The authors note that ‘use of non-study cigarettes was common’, and explicitly acceptable, though discouraged, but also indicated as happening more often when on reduced-nicotine cigarettes. The up to US$835 payment for participation was structured so that if one dropped out after screening, one received only US$25, with increasing rewards for each type of session based on length. By completing all sessions and being timely, participants received a US$200 bonus (making the maximum payment US$835). Free cigarettes can be seen as an added financial incentive. Such an incrementally rewarded (a standard practice), non-mandatory, 6-week opportunity for healthy volunteers to try low-nicotine cigarettes does not really simulate what would happen if a representative group of smokers, some of them poor, had to pay themselves for only low-nicotine cigarettes with no legal access to their usual cigarettes.

No study that I know of has been done on how a representative sample of adult smokers experiencing mandatory low-nicotine cigarettes would respond, and the existing research on biased samples of well-compensated, healthy volunteers is described by the authors themselves as ‘preliminary’ and ‘suggesting’ good outcomes. On balance, it is very hard to see that we are close to having an evidence base that would support any government to embark on implementation of a mandatory regulation for all their smokers—no matter how advanced their tobacco control programming.

Calling a cigarette prohibition a cigarette prohibition

The low-nicotine cigarette now being tested by the US Food and Drug Administration (FDA) was on the market in the USA for several years, and it has been judged a commercial failure despite extensive promotion (eg, US$20 million in advertising).13 Nicotine-reduced cigarettes were not very appealing to consumers and were not overall a preferred product.14 ,15 Although not conclusive, this experience does raise questions about how such a product would be received as the only legal cigarette.

The terms of the US FDA tobacco law encourage the view that cigarette nicotine reduction is a way to regulate the addictiveness out of cigarettes without actually banning them.16 The law both forbids the banning of cigarettes and also appears to explicitly authorise the reduction of nicotine levels in cigarettes as long as they do not make it ‘zero’ nicotine (see ref. 17 for a discussion of the complexity of the FDA law). Outside the framework of the law, it may be easier to accept a more commonsensical perspective. If one subverts the functions of a drug-delivery system (the cigarette) by reducing the active drug dose to ineffective levels, this is fundamentally a banning of the consumer-preferred conventional cigarette. For those who seek the psychoactive effects of nicotine in cigarettes, the mandatory low-nicotine cigarette is a ban of their preferred product.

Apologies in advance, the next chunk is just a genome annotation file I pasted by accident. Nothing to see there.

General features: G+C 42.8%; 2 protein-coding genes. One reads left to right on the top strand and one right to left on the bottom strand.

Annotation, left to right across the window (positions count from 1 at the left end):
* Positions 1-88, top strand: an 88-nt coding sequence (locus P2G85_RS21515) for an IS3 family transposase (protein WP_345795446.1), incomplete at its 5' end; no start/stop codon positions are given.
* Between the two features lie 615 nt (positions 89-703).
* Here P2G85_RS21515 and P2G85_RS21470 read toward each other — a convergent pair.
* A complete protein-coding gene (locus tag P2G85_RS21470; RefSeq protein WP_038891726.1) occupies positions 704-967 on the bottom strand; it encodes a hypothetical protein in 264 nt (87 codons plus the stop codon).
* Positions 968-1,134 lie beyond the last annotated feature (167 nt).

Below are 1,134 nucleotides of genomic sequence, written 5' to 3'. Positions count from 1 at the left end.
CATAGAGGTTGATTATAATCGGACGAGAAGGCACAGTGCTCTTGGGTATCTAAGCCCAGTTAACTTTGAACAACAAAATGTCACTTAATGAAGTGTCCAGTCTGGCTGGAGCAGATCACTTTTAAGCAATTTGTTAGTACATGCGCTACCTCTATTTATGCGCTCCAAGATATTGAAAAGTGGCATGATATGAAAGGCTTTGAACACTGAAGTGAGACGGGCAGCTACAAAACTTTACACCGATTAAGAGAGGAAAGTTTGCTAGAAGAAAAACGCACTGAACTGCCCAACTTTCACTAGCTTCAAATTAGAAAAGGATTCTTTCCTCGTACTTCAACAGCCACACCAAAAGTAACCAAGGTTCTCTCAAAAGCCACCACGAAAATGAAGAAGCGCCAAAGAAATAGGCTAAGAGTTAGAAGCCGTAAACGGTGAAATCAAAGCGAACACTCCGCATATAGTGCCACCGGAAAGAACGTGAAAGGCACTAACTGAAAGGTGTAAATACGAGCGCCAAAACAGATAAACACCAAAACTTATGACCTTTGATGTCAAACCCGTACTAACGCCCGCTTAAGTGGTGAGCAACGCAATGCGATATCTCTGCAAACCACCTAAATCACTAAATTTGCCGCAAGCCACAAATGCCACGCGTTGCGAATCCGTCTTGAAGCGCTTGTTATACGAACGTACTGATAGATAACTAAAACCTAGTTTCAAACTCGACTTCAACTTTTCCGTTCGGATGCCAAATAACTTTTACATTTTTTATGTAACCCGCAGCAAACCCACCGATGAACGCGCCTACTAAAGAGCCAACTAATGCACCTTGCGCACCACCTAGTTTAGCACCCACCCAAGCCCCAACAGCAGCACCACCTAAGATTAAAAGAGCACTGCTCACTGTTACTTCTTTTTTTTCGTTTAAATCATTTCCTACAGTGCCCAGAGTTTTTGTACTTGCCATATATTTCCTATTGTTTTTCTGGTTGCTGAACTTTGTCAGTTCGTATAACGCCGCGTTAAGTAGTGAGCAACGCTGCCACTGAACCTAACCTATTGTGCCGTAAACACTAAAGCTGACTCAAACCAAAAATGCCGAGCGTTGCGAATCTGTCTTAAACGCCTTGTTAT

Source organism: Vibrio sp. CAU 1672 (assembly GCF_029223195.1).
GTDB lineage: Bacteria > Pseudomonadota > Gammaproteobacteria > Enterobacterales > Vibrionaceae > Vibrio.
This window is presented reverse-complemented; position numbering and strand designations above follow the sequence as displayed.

Popular recreational drug-delivery systems come in particular forms for which users can have very strong attachments. Imagine non-decaffeinated coffee lovers who were told that they must switch to tea (or vice versa) because of a newly discovered health risk if they wanted to continue safely having significant doses of caffeine. The coffee lovers might well consider themselves prohibited from buying ‘real’ coffee; or consider social drinkers who enjoy the psychoactive effects of wine or beer or liquor, preferring one form over the others. How would they react to regulations that forbid access to their preferred alcohol-containing beverage? Some drinkers might not care very much, but some would care a great deal and would see it as a banning of their preferred form of alcohol use. If the dose of the active ingredient in a preferred product is reduced to only ineffective levels, the preferred product has in effect been banned.

Prohibition of conventional cigarettes would be a major step in tobacco control quite unlike the mainstays of tobacco control

While some tobacco control interventions have been implemented without any prior assessment of the impact on communities overall, these interventions did not involve a proposed degradation of a key active ingredient in cigarettes. For example, putting a cigarette in a plain package or putting a graphic warning label on it does not change the product itself. Even banning flavours leaves the drug-delivery system fundamentally unimpaired. The nicotine-reduction policy needs to be assessed in some actual societal context in a full range of smokers to be able to project the impact of such a regulatory policy that has never been tested in the real world. A recent assessment of the USA illicit tobacco market, which included some consideration of the nicotine-reduction research, concluded that the findings were ‘suggestive, not conclusive’.18 Many of the elements described in the second bullet point above from the Advisory Note have actually been assessed under real-world conditions.19 For example, there is a rich empirical sense of how taxes work to influence sales in actual communities,20 and that higher taxes can also promote black market sales.21 One of the lessons of tobacco taxation is that consumers will pay a great deal to obtain this desired product. One should expect that a number of consumers will pay the personal and financial costs for contraband conventional cigarettes.